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NEW YORK (HAN) Public Diplomacy & Regional Security News. After a prolonged and problematic electoral process, a new president of the Federal Government of Somalia, Abdullahi Mohamed Abdullahi “Farmaajo”, was selected by Members of Parliament in Mogadishu on 8 February 2017. A new Prime Minister, Hassan Ali Khaire, and cabinet were appointed by late March.

Throughout its first six months in office, the administration has faced multiple challenges.
Relations between the Federal Government and the country’s regional
administrations have been strained by the Government’s apparent backtracking on
commitments to devolve power to the regions under a new national security
architecture and by a continuing lack of consensus regarding aspects of resource

Meanwhile, regional administrations have continued negotiating
unilaterally with foreign entities regarding ports, military installations and natural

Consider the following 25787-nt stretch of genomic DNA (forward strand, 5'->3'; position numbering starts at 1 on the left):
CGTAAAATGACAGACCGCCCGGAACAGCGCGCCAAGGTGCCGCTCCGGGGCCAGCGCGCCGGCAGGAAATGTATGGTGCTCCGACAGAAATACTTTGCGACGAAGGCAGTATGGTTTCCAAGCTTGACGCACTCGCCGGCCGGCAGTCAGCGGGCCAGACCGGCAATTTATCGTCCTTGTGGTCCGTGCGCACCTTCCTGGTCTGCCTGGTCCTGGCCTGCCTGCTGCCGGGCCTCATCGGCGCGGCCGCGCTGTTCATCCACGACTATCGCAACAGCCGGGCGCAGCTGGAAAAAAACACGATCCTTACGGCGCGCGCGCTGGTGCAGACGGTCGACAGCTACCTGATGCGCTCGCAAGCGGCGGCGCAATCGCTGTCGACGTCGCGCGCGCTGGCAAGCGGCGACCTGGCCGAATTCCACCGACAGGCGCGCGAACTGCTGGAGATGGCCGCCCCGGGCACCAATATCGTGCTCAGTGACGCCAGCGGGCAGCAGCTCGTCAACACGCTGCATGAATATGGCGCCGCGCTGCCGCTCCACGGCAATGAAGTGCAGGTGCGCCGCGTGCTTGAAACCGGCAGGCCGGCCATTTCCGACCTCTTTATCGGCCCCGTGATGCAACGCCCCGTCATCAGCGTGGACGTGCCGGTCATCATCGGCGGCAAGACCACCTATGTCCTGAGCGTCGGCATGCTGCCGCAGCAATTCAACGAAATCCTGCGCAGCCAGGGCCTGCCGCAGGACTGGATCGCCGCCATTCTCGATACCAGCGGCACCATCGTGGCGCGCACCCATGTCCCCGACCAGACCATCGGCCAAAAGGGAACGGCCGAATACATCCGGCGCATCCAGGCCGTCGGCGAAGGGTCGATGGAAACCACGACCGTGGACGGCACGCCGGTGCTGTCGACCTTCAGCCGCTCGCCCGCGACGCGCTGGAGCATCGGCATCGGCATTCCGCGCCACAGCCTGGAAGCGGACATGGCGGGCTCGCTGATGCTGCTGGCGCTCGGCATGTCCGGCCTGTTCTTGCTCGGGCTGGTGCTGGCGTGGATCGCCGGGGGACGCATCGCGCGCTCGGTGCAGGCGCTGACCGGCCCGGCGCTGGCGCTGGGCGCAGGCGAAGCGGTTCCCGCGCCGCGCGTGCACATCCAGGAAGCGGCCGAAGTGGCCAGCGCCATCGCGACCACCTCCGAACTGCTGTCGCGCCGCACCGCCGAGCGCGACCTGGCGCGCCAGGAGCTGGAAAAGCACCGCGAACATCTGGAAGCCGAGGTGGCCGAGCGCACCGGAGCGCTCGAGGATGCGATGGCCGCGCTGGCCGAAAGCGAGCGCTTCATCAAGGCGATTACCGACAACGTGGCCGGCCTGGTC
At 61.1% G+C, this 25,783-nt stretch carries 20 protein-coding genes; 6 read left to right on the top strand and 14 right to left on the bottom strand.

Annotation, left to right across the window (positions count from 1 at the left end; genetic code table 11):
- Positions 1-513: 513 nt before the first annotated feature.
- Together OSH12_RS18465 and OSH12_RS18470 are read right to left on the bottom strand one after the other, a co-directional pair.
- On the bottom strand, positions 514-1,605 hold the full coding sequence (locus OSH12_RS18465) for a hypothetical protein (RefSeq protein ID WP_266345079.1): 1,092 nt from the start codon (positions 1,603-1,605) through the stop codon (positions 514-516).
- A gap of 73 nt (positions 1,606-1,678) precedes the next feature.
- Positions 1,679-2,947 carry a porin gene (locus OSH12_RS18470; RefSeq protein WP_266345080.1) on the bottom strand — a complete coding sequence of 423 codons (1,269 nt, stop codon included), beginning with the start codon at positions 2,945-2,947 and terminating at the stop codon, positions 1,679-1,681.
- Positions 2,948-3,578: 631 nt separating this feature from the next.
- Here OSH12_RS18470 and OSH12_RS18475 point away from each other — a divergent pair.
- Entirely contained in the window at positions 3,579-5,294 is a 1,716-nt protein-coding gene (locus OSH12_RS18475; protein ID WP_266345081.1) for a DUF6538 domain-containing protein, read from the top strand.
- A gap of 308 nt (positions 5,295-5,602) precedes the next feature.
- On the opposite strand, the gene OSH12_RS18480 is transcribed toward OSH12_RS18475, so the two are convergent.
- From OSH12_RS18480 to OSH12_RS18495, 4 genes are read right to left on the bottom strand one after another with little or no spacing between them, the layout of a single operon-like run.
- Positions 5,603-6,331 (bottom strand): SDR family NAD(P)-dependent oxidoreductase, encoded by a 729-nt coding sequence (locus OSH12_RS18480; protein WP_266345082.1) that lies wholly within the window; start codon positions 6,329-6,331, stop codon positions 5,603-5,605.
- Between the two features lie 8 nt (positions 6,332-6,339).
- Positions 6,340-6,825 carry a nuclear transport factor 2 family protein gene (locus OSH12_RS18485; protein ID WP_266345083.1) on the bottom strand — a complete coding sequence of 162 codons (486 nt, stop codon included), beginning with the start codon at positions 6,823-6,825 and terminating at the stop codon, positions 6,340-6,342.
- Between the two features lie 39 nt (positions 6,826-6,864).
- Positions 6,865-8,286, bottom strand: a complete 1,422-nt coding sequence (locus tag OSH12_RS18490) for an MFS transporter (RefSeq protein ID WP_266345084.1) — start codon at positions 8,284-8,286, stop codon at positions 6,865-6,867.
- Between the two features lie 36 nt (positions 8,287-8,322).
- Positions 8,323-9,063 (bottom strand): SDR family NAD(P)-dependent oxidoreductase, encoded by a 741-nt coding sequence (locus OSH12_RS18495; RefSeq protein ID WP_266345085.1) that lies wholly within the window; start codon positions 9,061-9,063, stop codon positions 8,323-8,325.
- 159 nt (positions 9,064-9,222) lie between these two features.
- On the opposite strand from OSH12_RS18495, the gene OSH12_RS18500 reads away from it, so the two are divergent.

resources.These strains were exacerbated by growing tensions among members of the
Gulf Cooperation Council. As various Member States in the region were compelled
to take sides in the Gulf crisis of June 2017, the Farmaajo administration has found
itself increasingly isolated by its decision to remain neutral. Regional
administrations, numerous Members of Parliament and parts of the influential
Mogadishu business community have openly opposed this stance.
Meanwhile, the militant group Harakaat al-Shabaab al-Mujaahidiin
(Al-Shabaab) continues to pose the most immediate threat to peace and security in

Over the course of the mandate, little if any progress has been made to
mitigate that threat. Al-Shabaab maintains control over a large proportion of rural
territory, and remains in control of certain urban centres in southern and central
Somalia. On 2 January 2017, in Mogadishu, Al-Shabaab detonated what was likely
the largest improvised explosive device in the group’s history. Laboratory analysis of
the blast revealed traces of potassium nitrate, suggesting that Al-Shabaab may have
begun to manufacture home-made explosives.

Al-Shabaab’s presence in Puntland, in north-east Somalia, has expanded,
exacerbating the challenges faced by authorities in the region. Concurrently, the
Islamic State of Iraq and the Levant (ISIL) faction, largely confined to Bari region in
north-east Puntland, has grown in numbers and is attracting an increasingly broad